April 9, 2009

Intellectual and Manual Labor

Filed under: Philosophy — Robert John Ed @ 8:54 pm

There is a stark contrast between working mentally and working physically.  Both can be strenuous and taxing.  Both are often used as sources of employment, allowing us to create a life for ourselves.  I’ve done both and must say that there is something much more rewarding about manual labor in the short term.  It is easy to look back after a days work cutting wood and point out that you cleared four evergreens and a birch.  There is a sense of accomplishment represented visually which cannot be refuted.

Intellectual work is normally a long term endeavor.  Projects take great amounts of time and often entire days and (heavens forbid) weeks of work that may well prove without merit in the grand scheme of things.  It happens.  Yet the fruits of such labor have an exponential potential for value whereas manual labor is likely not as such.  Manual labor stands on it’s own but refuses to jump.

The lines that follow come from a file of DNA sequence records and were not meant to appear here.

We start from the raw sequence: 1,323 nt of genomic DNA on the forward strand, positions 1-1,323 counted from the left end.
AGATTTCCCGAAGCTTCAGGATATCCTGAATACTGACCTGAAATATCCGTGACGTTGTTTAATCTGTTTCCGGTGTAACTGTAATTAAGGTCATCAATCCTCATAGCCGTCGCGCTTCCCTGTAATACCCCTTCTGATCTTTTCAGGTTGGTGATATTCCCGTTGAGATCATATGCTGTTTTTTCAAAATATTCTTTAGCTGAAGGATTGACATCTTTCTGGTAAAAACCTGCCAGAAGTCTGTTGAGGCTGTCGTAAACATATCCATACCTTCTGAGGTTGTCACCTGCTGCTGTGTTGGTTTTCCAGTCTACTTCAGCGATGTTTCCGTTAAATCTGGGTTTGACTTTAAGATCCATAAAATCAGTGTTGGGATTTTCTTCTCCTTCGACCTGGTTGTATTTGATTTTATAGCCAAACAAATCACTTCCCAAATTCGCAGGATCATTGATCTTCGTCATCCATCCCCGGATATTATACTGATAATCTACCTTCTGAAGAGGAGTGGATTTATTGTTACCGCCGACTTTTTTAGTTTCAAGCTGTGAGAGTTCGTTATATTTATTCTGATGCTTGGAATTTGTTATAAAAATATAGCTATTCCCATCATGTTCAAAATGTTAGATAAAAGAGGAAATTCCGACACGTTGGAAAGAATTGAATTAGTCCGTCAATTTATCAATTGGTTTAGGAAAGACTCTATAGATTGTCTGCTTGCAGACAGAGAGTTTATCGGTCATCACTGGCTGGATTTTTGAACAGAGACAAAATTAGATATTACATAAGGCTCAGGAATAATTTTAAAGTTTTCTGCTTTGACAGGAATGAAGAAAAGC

Both offer their rewards.  Most importantly both complement each other.  A man of great intellect is seldom revered by the masses of laborers and a man of great ongoing labor is quickly forgotten amidst the masses of similar.  Yet the man that combines these things, that builds an intellect while maintaining a duty to physical work to avoid idle hands truly optimizes his gifts.  This holds true for men and women of all ages.  Exercising all muscles keeps you the most fit.  Unfortunately, society would normally not have it as such.  It’s more likely that you would be typecast as one or the other, blue or white.  It’s far easier to say there goes Othello the painter than, say, Titus the writer, artisan, philosopher, blacksmith and actor.  The same goes for intellect and manual laborers.  It’s difficult to think of humans bifurcating into such a duality, despite it being the truth of most instances.  And that, of course, is a damn shame.


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